BERLIN – The suggested two-hour Berlin downtown parking limit is now mandatory, after the Berlin Mayor and Council voted unanimously to restrict on-street parking on and near downtown Main Street.
Vehicles on Main Street between Donoway Furniture and Town Center Antiques, and on roughly the first block of Jefferson, Pitt and Commerce streets, may only remain parked for two hours between 8 a.m. and 6 p.m.
Merchants asked for the limitations in November, hoping to stimulate lagging sales by increasing customer turnover with more available and convenient parking.
Berlin once had a parking limit, but took the signs down a decade ago for the filming of Runaway Bride and they were never placed back.
In meetings earlier this fall, the town council expressed concern about the aesthetics of standard road signs, which some members felt would not fit the historic image important to the town’s economy. The merchants then researched and suggested alternately styled signs. The Maryland State Highway Administration (SHA) quashed that idea.
“Bottom line is, they have to provide the signs, they have to meet federal standards for traffic safety devices,” said Mayor Gee Williams, who once served as a SHA spokesman. “We don’t have the option of using any signage we like to make it appropriate in a historical setting.”
The signs will also not be installed on existing lampposts to avoid more signposts. SHA told the mayor that the signs must be installed on the standard signposts.
Originally, SHA officials saw no problem with town-chosen signs, but changed its stance after more research.
“All they originally said we could do, we can’t do,” said Williams.
SHA officials did tell him, Williams said, that they would survey the signs in that area of town and look at signs to take down or reduce in size to decrease visual clutter.
The new limits will force parking turnover in roughly 60 spaces on Main Street and side streets during the day, including Sundays.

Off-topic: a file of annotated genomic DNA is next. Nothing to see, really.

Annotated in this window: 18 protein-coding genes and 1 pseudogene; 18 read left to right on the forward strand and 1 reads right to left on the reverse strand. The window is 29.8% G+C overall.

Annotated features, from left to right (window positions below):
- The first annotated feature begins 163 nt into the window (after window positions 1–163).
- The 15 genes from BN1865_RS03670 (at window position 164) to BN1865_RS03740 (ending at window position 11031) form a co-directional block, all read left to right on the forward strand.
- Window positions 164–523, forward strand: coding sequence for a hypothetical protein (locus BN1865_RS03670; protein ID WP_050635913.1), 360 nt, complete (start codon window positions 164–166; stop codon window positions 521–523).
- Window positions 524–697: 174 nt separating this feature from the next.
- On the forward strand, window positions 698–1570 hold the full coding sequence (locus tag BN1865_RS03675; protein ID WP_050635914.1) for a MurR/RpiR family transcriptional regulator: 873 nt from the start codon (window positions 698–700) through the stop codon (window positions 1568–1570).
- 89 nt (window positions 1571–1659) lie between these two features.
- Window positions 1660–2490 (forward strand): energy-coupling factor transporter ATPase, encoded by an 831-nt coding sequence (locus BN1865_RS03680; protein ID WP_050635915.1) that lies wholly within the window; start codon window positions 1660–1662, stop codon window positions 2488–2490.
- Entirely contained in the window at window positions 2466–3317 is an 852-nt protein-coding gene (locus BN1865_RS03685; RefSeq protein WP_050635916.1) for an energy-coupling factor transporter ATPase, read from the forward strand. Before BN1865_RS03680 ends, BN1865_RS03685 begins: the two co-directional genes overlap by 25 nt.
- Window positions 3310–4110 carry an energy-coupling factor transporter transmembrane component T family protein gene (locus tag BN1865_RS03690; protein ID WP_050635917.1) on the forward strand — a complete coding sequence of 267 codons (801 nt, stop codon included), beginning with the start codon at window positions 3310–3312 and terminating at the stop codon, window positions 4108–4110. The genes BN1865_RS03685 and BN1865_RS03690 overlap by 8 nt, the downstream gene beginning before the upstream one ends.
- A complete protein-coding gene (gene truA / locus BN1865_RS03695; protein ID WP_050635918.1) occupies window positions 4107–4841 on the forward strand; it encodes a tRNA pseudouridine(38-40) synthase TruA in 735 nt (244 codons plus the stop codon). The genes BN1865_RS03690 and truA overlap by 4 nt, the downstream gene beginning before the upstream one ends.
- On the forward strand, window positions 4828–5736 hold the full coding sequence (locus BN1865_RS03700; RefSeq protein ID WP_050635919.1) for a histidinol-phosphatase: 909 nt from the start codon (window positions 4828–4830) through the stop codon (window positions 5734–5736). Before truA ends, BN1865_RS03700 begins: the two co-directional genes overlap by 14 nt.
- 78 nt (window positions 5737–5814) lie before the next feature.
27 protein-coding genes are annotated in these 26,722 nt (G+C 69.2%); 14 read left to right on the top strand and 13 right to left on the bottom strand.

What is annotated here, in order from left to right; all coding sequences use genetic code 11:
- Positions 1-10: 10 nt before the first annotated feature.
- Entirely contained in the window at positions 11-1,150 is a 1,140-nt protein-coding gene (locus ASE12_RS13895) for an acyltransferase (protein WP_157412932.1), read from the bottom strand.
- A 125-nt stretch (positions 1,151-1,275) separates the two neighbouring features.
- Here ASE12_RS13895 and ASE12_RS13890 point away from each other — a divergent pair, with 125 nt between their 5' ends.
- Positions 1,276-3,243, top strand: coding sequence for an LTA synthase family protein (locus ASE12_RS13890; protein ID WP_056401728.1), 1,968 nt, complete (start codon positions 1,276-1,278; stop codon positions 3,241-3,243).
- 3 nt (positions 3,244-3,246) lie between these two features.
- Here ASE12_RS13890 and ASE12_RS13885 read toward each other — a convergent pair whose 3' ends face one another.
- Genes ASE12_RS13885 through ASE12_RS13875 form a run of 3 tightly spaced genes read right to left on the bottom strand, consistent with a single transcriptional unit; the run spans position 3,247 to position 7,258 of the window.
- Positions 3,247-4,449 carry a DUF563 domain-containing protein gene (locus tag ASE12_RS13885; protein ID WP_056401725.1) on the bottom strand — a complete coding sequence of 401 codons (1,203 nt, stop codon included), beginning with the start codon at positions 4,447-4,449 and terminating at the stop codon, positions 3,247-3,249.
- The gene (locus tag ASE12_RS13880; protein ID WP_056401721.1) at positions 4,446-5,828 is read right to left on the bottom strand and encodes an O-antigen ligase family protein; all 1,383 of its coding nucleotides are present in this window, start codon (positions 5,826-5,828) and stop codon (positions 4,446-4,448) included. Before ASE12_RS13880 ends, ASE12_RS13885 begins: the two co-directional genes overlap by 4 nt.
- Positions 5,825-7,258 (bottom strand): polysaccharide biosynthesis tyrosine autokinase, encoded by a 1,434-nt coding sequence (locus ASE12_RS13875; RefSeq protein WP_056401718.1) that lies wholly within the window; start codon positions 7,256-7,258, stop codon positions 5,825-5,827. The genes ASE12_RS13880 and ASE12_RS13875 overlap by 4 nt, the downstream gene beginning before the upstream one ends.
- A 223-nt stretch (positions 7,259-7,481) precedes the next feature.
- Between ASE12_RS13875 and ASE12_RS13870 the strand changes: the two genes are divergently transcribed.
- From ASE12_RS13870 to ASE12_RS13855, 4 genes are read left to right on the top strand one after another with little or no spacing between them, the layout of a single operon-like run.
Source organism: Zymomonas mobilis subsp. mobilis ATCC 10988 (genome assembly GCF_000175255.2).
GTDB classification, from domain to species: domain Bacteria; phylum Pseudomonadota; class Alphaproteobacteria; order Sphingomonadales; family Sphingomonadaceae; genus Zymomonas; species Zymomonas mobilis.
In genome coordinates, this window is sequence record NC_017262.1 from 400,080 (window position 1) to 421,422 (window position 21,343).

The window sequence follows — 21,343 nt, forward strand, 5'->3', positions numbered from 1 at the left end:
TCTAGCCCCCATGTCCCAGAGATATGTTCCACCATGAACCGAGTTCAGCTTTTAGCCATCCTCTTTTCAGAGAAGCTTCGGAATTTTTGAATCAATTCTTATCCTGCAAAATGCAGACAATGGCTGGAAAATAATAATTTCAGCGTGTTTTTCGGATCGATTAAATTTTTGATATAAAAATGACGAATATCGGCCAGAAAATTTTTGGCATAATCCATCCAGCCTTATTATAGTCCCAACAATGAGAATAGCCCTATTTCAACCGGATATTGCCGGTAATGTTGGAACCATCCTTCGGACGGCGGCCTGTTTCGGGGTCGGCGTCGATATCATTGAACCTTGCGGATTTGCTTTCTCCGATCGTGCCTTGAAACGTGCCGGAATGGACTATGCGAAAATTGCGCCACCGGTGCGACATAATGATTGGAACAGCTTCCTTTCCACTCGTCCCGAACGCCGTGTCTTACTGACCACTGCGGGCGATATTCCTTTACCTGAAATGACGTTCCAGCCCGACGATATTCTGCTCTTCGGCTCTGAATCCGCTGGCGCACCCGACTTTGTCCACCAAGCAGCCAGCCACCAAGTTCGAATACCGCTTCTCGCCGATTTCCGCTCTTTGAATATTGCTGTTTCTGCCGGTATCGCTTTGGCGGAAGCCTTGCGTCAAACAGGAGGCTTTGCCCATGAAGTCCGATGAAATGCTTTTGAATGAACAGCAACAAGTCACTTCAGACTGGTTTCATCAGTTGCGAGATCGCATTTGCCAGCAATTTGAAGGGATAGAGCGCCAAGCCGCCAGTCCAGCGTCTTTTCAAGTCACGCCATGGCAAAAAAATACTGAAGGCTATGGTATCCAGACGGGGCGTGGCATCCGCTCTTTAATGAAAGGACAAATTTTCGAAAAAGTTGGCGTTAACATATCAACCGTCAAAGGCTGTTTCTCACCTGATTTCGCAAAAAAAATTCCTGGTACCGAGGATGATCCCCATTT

Councilwoman Lisa Hall wondered about omitting the limit on Sundays, but merchant Gail Lewis asked that Sunday be part of the traffic limit schedule.
“It’s one of our bigger days,” said Lewis, who is one of the original requestors of the two-hour parking restriction. Most Berlin stores are open on Sundays in the summer, she said.
Williams said that the town could always change the two-hour parking schedule in the future if problems arose.
Overall, parking is not at a crisis point in Berlin.
The mayor said that he spent two days after Thanksgiving walking around town and eyeballing parking usage. Black Friday and the Saturday after Thanksgiving are some of the busiest days for Berlin visitors, outside of big festivals.
“We don’t have a parking capacity problem, not yet,” Williams said. “None of the free parking lots were full. They were maybe at the most two-thirds.”
Berlin’s five public and private lots offer 235 parking spaces.
“There is plenty of parking available if you’re willing to walk,” Williams said.
Signs showing the way to the public parking should be installed, said Planning and Zoning Superintendent Chuck Ward.
“It’s important to inform people where they can park,” he said.
The town is planning its own in-house parking study to consider parking needs and availability, Ward said, considering the likelihood of future development.